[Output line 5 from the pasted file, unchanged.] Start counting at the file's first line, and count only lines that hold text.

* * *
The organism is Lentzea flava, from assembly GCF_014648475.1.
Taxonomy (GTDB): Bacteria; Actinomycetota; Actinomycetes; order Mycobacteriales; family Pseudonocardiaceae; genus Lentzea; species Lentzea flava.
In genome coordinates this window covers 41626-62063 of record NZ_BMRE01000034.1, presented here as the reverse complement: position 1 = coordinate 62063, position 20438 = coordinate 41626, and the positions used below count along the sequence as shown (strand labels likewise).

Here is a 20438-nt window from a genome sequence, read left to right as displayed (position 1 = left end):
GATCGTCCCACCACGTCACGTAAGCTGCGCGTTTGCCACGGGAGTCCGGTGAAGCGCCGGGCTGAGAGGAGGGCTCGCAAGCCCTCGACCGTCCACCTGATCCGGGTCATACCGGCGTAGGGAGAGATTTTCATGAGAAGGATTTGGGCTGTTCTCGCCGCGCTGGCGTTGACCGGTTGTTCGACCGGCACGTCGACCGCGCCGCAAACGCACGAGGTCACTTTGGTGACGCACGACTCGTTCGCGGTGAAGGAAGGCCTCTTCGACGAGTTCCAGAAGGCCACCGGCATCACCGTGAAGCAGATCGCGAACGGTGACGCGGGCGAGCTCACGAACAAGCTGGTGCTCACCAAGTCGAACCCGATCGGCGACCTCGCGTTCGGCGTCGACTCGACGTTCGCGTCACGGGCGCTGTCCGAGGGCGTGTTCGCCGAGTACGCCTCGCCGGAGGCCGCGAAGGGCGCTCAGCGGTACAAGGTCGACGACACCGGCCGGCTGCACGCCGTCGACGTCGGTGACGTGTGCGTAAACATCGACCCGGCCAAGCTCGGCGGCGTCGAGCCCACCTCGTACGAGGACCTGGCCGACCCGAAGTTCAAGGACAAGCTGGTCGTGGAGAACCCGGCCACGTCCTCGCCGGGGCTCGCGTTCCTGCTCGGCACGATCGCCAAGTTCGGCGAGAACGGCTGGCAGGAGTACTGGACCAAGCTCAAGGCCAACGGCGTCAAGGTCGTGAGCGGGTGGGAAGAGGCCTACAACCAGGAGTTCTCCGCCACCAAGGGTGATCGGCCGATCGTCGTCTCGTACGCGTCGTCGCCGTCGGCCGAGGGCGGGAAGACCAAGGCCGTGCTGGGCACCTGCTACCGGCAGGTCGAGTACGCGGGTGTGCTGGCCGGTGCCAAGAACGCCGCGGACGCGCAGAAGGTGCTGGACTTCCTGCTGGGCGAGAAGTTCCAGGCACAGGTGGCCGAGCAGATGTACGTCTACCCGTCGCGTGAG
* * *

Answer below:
GATCGTCCCACCACGTCACGTAAGCTGCGCGTTTGCCACGGGAGTCCGGTGAAGCGCCGGGCTGAGAGGAGGGCTCGCAAGCCCTCGACCGTCCACCTGATCCGGGTCATACCGGCGTAGGGAGAGATTTTCATGAGAAGGATTTGGGCTGTTCTCGCCGCGCTGGCGTTGACCGGTTGTTCGACCGGCACGTCGACCGCGCCGCAAACGCACGAGGTCACTTTGGTGACGCACGACTCGTTCGCGGTGAAGGAAGGCCTCTTCGACGAGTTCCAGAAGGCCACCGGCATCACCGTGAAGCAGATCGCGAACGGTGACGCGGGCGAGCTCACGAACAAGCTGGTGCTCACCAAGTCGAACCCGATCGGCGACCTCGCGTTCGGCGTCGACTCGACGTTCGCGTCACGGGCGCTGTCCGAGGGCGTGTTCGCCGAGTACGCCTCGCCGGAGGCCGCGAAGGGCGCTCAGCGGTACAAGGTCGACGACACCGGCCGGCTGCACGCCGTCGACGTCGGTGACGTGTGCGTAAACATCGACCCGGCCAAGCTCGGCGGCGTCGAGCCCACCTCGTACGAGGACCTGGCCGACCCGAAGTTCAAGGACAAGCTGGTCGTGGAGAACCCGGCCACGTCCTCGCCGGGGCTCGCGTTCCTGCTCGGCACGATCGCCAAGTTCGGCGAGAACGGCTGGCAGGAGTACTGGACCAAGCTCAAGGCCAACGGCGTCAAGGTCGTGAGCGGGTGGGAAGAGGCCTACAACCAGGAGTTCTCCGCCACCAAGGGTGATCGGCCGATCGTCGTCTCGTACGCGTCGTCGCCGTCGGCCGAGGGCGGGAAGACCAAGGCCGTGCTGGGCACCTGCTACCGGCAGGTCGAGTACGCGGGTGTGCTGGCCGGTGCCAAGAACGCCGCGGACGCGCAGAAGGTGCTGGACTTCCTGCTGGGCGAGAAGTTCCAGGCACAGGTGGCCGAGCAGATGTACGTCTACCCGTCGCGTGAG